A Multi-Scale Approach to Land Governance in Complex Cultural, Environmental and Institutional Contexts. Development of a Comparative GIS Methodology Linking Land Use, Land Cover and Land Tenure from the Cases of Bolivia and the Lao PDR

How can a geographical information system methodology contribute to address the governance of natural resources in terms of conservation and development?

Project Summary

The overall aim of this project is to provide a methodological and conceptual contribution to address the governance of natural resources as a complex process involving multiple levels and scales. The project focuses on land as a key natural resource. Land use and land cover change deeply impact biological diversity and respond to the complex interplay between economic opportunities and institutional and cultural factors.

The main objective of the project is to develop a comparative geographical information system (GIS) methodology to address land governance at multiple levels by investigating interrelations between land tenure, land use, land cover and biodiversity in the cases of Bolivia and Laos. Both countries have highly diverse institutional, socio-economic and cultural contexts and have recently experienced partial transfers of governance from central state to sub-national and local levels, in parallel with increasing recognition of traditional or indigenous authorities.

Collected data will be processed together with already existing ones to identify so-called “geopolitical” hotspots where land governance is at stake, and link them with biodiversity crisis zones. The identification of these complex geographical contexts and their local dynamic outcomes will allow highlighting processes and patterns that are globally relevant to policymakers in development and conservation.

Executive Summary

This exploratory research project had the objective to understand land governance in terms of its spatial expression across multiple scales by assessing the interactions between local social-ecological systems and overarching governance configurations. The two first contributions showed that land redistribution and titling in Bolivia as well as village resettlements in Laos affect forest cover. Yet these national policies must be linked with international development agendas, which have geographically visible strategic priorities within both countries. Meso-scale typologies of social-ecological systems based on land cover change and socio-economic data allowed to identify challenging land governance configuration including cash crop expansion areas, areas settled by smallholders with gradual levels of market integration and remote areas with unexpected high deforestation. Yet these configurations are linked with specific actors’ interests and their criticity is not value-free. We introduce the prospective, applied concept of land governance “critical zones”, as potential and indicative areas where different interests and pressures from different sources arise, which have to be identified in a collaborative, multi-stakeholder effort of knowledge production.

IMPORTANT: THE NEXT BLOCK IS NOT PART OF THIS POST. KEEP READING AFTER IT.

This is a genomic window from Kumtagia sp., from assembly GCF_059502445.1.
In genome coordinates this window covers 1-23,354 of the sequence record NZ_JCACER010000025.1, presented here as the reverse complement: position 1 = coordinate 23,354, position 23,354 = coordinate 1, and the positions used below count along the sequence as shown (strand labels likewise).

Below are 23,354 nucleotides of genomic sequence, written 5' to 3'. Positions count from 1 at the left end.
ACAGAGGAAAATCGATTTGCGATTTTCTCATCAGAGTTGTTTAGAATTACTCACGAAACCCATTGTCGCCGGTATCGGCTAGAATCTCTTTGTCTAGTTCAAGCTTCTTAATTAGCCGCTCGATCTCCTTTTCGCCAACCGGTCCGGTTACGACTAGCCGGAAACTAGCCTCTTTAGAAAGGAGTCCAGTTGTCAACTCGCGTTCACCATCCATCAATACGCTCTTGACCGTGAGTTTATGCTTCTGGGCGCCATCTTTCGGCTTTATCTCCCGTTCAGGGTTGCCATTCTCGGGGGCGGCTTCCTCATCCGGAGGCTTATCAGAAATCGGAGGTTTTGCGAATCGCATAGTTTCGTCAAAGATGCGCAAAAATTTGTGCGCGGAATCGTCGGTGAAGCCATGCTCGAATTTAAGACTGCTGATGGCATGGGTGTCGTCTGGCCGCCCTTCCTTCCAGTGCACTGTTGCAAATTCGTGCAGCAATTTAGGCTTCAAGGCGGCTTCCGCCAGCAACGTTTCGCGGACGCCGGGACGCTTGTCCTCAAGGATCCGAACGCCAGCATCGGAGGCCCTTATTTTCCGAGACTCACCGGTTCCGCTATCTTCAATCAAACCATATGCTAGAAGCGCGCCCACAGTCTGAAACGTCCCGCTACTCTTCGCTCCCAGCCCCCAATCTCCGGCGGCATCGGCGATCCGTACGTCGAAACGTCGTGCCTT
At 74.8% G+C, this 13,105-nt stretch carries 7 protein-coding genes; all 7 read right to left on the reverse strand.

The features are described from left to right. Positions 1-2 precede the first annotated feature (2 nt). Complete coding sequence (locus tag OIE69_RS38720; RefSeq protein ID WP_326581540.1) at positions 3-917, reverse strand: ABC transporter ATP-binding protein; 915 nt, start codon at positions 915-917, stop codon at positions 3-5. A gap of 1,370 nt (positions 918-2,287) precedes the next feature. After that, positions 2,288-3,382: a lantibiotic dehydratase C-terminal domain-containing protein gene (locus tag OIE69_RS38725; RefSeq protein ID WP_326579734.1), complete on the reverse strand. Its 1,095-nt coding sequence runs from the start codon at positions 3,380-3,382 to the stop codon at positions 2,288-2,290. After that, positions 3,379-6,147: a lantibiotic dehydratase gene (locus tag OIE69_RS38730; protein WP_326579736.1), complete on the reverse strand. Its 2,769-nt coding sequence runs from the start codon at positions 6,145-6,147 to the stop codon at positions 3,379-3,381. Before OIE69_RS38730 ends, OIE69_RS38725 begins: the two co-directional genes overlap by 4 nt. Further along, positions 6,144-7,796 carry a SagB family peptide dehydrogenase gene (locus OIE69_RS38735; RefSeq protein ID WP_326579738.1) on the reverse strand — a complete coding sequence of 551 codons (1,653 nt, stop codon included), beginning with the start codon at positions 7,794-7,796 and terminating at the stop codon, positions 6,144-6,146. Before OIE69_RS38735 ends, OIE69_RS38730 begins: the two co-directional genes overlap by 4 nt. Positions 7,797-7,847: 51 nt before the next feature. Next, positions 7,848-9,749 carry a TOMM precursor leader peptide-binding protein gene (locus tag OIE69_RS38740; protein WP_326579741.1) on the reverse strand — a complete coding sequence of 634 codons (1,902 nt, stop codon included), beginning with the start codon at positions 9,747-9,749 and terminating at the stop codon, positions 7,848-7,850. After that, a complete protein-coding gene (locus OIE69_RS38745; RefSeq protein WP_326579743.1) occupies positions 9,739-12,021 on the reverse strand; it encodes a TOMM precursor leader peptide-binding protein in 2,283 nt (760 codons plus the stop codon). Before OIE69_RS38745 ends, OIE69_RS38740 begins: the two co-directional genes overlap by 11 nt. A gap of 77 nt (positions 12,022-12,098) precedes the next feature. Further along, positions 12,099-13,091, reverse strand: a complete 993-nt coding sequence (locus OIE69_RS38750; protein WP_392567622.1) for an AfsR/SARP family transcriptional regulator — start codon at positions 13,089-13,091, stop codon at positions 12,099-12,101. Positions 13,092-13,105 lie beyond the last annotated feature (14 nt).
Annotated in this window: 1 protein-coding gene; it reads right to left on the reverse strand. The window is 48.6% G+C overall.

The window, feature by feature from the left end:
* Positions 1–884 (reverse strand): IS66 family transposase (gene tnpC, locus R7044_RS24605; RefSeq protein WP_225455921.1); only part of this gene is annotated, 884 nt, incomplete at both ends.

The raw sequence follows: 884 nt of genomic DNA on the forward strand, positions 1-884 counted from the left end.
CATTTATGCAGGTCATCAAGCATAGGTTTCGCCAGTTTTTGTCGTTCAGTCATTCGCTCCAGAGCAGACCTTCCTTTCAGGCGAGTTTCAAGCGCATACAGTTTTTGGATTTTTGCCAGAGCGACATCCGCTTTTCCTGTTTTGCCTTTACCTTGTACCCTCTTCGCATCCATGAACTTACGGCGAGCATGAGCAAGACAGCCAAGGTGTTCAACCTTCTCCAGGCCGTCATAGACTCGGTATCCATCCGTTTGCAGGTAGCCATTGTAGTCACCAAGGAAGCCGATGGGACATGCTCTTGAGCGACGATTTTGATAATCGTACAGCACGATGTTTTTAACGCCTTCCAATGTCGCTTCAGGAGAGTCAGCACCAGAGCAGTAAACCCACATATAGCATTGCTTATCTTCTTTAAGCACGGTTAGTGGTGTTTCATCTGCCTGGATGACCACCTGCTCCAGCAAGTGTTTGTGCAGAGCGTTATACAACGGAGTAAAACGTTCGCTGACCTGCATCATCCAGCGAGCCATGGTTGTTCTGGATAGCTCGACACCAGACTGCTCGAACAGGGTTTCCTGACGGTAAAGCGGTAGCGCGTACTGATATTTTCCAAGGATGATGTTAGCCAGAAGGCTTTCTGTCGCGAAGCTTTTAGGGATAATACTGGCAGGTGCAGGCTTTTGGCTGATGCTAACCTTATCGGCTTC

Article

Integrating Forest Cover Change with Census Data: Drivers and Contexts from Bolivia and the Lao PDR

The aim of this paper is to explore possible links between forest cover change and characteristics of social-ecological systems at the sub-national scale based mainly on census data. We assessed relationships between population density, poverty, ethnicity, accessibility and forest cover change during the last decade for four regions of Bolivia and the Lao PDR, combining a parcel-based with a cell-based approach. We found that accessibility is a key driver of forest cover change, yet it has the effect of intensifying other economic and policy-related underlying drivers, like colonization policies, cash crop demand, but also policies that lead to forest gain in one case. Poverty does not appear as a driver of deforestation, but the co-occurrence of poverty and forest loss are driven by external investments that appear critical in terms of social-ecological development. Ethnicity was found to be a moderate explanatory of forest cover change but appears as a cluster of converging socio-economic characteristics related to settlement history and land resource access. The identification of such clusters can help to order communities into a typology of social-ecological systems, and discussing their possible outcomes in light of a critical view on forest transition theory, as well as the relevance and predictive power of the variables assessed.

Research Team

Frédéric Giraut
Coordinator
Université de Genève

Sébastien Boillat
Co-Coordinator
Université de Genève

Joan Bastide
Principal Member
Université de Genève

Louca Lerch
Principal Member
Université de Genève

Urs Wiesmann
Principal Member
Universität Bern

Khamla Phanvilay
Principal Member

Principal Member

Yuri Sandoval
Principal Member
Universidad Mayor de San Andrés

Luis Salamanca
Principal Member
Universidad Mayor de San Andrés

Sithong Thongmanivong
Principal Member

Heinzpeter Znoj
Principal Member
Universität Bern

Sarah-Lan Mathez-Stiefel
Associated Member
Universität Bern

Hy Dao
Associated Member
Université de Genève

Andreas Heinimann
Associated Member
Universität Bern

Irène Hirt
Associated Member
Université de Genève

Gary J. Martin
Associated Member
The Global Diversity Foundation

Status

completed

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